ANALYSIS: Airlines and GDSs fight over future of distribution

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A further deterioration of the often grudging relationship between airlines and the global distribution system (GDS) providers has taken place, with airline industry group IATA pushing forward plans for a pilot scheme to overturn the current GDS model.

The resultant travel industry backlash against IATA's New Distribution Capability places further strain on a traditionally uneasy relationship. GDSs and travel agents say they were excluded from discussions about its development and claim there has been a lack of transparency over the pilot scheme.

Differences between the airlines and GDSs have also recently manifested themselves in an anti-trust dispute involving American Airlines and GDS provider Sabre. Settled out of court at the end of October, it resulted in a multi-year extension of American's distribution agreement with Sabre's GDS plus a monetary payment to the airline.

The dispute centred on American's request for GDSs to implement improved technology that would enable the sale of additional merchandising. For its part, Sabre claimed it was being pressured into implementing technology that makes it easier for travel agents to bypass its systems.

American has even gone as far as developing its own direct connect distribution system, which offers travel agents a direct link into its host reservation system - a move that GDSs say is anti-competitive.

While many airlines feel that the GDSs are hindering their efforts to sell ancillary revenues, not everybody has been as combative as American in tackling the issue.

Speaking at October's APG World Connect airline distribution conference in Monaco, Chris Phillips, managing director distribution strategy for Delta Air Lines, says he feels that "the GDSs haven't been able to deliver the functionality that the marketplace deserves". He adds that Delta's multichannel approach lets "consumers decide what's right" for them, with airline tickets being sold at the same price via GDSs as through its own internet site. Phillips says that Delta's new website - to be launched in a few months - will be "the next big thing" in distribution, offering improved functionality and personalisation.

He says Delta will continue to develop direct distribution agreements with hotel chains as well as offering full car-hire, hotel and flight packages to its customers. While he say that hotel room sales on Delta's website offer much bigger margins than those offered by seat sales, he says the biggest benefit is serving the needs of Delta's customers.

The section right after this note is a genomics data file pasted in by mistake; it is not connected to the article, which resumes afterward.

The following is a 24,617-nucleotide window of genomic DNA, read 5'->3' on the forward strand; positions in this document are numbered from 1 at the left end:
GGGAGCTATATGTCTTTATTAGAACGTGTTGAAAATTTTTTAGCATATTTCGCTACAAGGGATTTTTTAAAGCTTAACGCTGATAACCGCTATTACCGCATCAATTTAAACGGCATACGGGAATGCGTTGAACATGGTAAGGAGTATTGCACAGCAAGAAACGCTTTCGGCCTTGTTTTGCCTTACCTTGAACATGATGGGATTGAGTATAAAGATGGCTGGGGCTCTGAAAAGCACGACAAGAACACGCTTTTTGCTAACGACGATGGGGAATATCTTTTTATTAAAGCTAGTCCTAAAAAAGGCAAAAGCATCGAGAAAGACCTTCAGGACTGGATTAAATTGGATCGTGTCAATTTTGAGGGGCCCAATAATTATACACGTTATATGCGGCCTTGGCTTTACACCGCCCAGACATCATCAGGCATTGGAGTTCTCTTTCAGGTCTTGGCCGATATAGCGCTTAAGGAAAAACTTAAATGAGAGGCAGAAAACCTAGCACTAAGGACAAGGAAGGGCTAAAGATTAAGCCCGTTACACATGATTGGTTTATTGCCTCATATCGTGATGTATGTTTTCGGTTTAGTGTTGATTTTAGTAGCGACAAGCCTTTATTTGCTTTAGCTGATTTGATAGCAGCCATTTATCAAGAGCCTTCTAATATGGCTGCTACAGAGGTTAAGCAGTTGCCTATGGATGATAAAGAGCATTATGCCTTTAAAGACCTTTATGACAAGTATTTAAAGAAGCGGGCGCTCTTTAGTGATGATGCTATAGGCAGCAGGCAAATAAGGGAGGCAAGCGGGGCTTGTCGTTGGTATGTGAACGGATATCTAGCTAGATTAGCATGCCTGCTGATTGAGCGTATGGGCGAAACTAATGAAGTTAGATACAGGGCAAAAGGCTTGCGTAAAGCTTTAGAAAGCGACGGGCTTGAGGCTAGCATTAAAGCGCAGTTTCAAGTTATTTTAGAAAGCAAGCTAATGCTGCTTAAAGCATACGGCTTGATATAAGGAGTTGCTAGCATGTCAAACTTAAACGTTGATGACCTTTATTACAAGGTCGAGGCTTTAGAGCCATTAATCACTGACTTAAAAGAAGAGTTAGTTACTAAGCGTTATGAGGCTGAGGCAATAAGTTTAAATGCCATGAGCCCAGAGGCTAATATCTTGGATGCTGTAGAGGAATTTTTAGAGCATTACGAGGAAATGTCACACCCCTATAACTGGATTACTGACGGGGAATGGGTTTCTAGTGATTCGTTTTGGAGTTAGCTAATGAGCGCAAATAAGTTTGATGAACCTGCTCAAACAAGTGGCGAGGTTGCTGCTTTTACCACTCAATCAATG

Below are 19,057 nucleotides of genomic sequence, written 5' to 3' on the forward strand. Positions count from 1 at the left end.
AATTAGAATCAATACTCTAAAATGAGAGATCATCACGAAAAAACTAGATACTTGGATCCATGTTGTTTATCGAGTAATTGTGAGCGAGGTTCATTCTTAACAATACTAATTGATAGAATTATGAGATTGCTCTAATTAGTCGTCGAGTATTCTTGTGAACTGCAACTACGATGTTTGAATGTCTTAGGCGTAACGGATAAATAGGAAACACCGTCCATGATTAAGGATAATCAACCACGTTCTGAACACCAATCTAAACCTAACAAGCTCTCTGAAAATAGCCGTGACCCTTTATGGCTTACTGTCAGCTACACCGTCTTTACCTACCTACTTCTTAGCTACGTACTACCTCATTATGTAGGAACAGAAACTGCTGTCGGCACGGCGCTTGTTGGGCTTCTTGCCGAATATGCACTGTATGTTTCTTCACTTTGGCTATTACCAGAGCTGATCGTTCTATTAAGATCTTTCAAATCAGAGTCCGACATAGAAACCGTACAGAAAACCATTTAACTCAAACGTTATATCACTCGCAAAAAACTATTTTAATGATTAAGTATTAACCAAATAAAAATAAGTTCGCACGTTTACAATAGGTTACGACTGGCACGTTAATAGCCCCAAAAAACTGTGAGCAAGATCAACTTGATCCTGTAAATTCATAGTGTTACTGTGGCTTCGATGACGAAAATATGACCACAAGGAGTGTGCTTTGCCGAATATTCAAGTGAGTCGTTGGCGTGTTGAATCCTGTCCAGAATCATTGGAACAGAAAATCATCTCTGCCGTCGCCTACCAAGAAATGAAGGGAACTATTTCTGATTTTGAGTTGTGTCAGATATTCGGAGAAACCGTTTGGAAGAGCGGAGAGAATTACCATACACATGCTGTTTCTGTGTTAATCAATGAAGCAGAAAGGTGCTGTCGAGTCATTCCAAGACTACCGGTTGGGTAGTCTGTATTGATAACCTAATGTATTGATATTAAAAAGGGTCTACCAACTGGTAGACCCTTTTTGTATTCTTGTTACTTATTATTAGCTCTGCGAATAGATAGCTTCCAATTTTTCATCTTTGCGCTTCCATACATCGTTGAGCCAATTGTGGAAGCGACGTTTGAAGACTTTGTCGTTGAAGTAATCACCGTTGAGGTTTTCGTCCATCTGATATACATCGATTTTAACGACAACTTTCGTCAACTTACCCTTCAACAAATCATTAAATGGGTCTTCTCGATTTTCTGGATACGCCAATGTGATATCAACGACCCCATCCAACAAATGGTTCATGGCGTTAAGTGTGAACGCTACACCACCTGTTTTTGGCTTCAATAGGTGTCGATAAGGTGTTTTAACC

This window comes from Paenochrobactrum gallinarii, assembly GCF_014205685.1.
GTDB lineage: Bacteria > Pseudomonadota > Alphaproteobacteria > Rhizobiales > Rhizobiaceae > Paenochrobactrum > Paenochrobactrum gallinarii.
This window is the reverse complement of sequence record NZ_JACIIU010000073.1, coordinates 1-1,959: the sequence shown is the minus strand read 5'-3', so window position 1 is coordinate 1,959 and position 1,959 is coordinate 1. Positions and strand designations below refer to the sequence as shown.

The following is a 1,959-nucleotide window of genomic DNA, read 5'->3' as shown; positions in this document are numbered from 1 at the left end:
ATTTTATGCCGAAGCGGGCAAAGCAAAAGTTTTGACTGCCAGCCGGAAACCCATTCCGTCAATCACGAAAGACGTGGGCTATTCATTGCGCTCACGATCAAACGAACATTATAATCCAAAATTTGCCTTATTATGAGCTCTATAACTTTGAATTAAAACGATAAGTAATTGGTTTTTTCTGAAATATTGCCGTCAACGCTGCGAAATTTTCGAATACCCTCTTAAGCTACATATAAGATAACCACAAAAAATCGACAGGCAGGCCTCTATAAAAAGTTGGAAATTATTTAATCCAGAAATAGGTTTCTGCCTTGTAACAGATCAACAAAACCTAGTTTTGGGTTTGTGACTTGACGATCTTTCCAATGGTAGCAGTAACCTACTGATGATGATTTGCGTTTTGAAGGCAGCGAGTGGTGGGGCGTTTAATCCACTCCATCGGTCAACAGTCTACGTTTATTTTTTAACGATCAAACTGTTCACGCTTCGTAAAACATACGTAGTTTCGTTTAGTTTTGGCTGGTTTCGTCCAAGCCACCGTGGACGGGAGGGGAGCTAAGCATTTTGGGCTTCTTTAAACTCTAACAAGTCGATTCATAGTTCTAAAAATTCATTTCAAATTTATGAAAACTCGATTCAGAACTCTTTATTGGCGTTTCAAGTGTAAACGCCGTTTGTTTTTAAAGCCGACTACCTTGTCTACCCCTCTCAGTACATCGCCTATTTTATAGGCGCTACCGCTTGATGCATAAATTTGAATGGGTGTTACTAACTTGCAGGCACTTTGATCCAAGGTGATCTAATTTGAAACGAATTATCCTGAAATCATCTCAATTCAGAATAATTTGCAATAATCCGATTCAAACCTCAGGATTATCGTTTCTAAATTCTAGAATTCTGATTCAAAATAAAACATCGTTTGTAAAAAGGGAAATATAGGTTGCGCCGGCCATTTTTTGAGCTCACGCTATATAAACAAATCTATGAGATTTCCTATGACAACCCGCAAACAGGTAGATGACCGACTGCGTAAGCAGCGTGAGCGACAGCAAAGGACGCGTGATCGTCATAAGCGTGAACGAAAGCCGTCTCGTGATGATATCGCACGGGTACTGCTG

Yet while Phillips says the website will be able to deliver a "complex bundle of options the GDSs haven't enabled for their customers", in turn increasing yield, he says that personalisation will mainly be a tool to attract leisure customers to the airline's website. He envisages that corporate customers will continue to use GDSs due to their "highly managed travel policies that require the skill and expertise of a travel agent".

Richard Burgess, managing director of APG UK, says IATA and the airlines feel that consumers do not always get complete access to the information available from GDS models. He adds that airlines often feel frustrated that their websites have functionality that the GDSs and legacy distribution tools lack.

"What IATA is pushing for at present is to get some product differentiation into the GDS models. The fact is that in many cases all you see of airlines from the GDS side is a list of schedules and codes," he says. Customers purchasing tickets through the GDSs are "effectively choosing their tickets more on the time of departure and arrival and the price that's on the screen, rather than the product that may be available on-board," he says.

Ultimately, however, Burgess says the airlines know they cannot work without the GDSs.

Also speaking to Flightglobal at APG World Connect, Pierre Jeanniot, chief executive of consulting, management and investment company Jinmag and former director general of IATA, says he does not see GDSs losing their relevance to airline distribution.

"Obviously they're still an extremely essential service...I see them simply evolving with different kinds of products," he says.

Jeanniot adds that from his perspective "the airlines have always had a love/hate relationship with the GDSs in the sense that they are expensive channels of distribution...and they are very powerful and you can't avoid them".

He also says that the "new distribution standards IATA is working on are theoretical at this point". Though some travel agents have already reacted by "saying they weren't part of it...and accusing IATA of lacking transparency", Jeanniot says such complaints "are not unusual" and that "the whole industry has worked together and will continue to find ways to do so".

While sales of airline tickets via mobiles have been much anticipated, Jeanniot insists that the technology has yet to make an impact on airline distribution. However, he believes a breakthrough is not far away.

"The number of people using smart phones and tablets is increasing exponentially. I think it's going to move quite rapidly in the next year or two," he says.

Air Namibia's general manager of commercial services, Xavier Masule, adds that mobile technology could be the key to expanding distribution and increasing direct sales across Africa in particular. Despite increasing internet availability on the continent, a lack of credit card ownership has so far impeded online ticket sales. Mobile payment solutions being developed by banks could significantly impact distribution in Namibia, says Masule, which could also affect the distribution model across Africa.